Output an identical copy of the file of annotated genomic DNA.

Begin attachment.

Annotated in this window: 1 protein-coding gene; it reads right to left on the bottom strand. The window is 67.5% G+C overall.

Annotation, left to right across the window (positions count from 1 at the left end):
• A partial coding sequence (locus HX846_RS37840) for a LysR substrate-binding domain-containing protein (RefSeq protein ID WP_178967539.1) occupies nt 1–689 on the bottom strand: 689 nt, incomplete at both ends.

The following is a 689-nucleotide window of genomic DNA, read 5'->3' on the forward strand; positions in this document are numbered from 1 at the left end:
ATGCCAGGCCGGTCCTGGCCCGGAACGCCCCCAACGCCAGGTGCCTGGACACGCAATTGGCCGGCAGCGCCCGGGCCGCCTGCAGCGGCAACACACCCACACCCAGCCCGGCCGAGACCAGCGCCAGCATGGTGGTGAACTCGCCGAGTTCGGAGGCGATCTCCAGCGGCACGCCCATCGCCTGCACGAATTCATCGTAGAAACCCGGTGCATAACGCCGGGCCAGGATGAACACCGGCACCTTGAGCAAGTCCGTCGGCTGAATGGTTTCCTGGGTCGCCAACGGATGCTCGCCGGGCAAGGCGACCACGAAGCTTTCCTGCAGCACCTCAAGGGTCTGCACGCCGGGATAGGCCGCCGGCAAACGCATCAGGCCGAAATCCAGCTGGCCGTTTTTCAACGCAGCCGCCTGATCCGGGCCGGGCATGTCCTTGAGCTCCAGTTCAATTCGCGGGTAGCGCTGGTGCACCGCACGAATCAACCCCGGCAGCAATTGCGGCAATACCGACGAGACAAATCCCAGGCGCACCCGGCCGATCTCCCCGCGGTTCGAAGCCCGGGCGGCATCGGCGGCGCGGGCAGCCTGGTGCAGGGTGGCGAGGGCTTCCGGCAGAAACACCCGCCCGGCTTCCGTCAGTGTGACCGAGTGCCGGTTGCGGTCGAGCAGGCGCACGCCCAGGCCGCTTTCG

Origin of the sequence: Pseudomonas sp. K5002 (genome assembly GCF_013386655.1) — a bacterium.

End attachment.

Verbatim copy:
Annotated in this window: 1 protein-coding gene; it reads right to left on the bottom strand. The window is 67.5% G+C overall.

Annotation, left to right across the window (positions count from 1 at the left end):
• A partial coding sequence (locus HX846_RS37840) for a LysR substrate-binding domain-containing protein (RefSeq protein ID WP_178967539.1) occupies nt 1–689 on the bottom strand: 689 nt, incomplete at both ends.

The following is a 689-nucleotide window of genomic DNA, read 5'->3' on the forward strand; positions in this document are numbered from 1 at the left end:
ATGCCAGGCCGGTCCTGGCCCGGAACGCCCCCAACGCCAGGTGCCTGGACACGCAATTGGCCGGCAGCGCCCGGGCCGCCTGCAGCGGCAACACACCCACACCCAGCCCGGCCGAGACCAGCGCCAGCATGGTGGTGAACTCGCCGAGTTCGGAGGCGATCTCCAGCGGCACGCCCATCGCCTGCACGAATTCATCGTAGAAACCCGGTGCATAACGCCGGGCCAGGATGAACACCGGCACCTTGAGCAAGTCCGTCGGCTGAATGGTTTCCTGGGTCGCCAACGGATGCTCGCCGGGCAAGGCGACCACGAAGCTTTCCTGCAGCACCTCAAGGGTCTGCACGCCGGGATAGGCCGCCGGCAAACGCATCAGGCCGAAATCCAGCTGGCCGTTTTTCAACGCAGCCGCCTGATCCGGGCCGGGCATGTCCTTGAGCTCCAGTTCAATTCGCGGGTAGCGCTGGTGCACCGCACGAATCAACCCCGGCAGCAATTGCGGCAATACCGACGAGACAAATCCCAGGCGCACCCGGCCGATCTCCCCGCGGTTCGAAGCCCGGGCGGCATCGGCGGCGCGGGCAGCCTGGTGCAGGGTGGCGAGGGCTTCCGGCAGAAACACCCGCCCGGCTTCCGTCAGTGTGACCGAGTGCCGGTTGCGGTCGAGCAGGCGCACGCCCAGGCCGCTTTCG

Origin of the sequence: Pseudomonas sp. K5002 (genome assembly GCF_013386655.1) — a bacterium.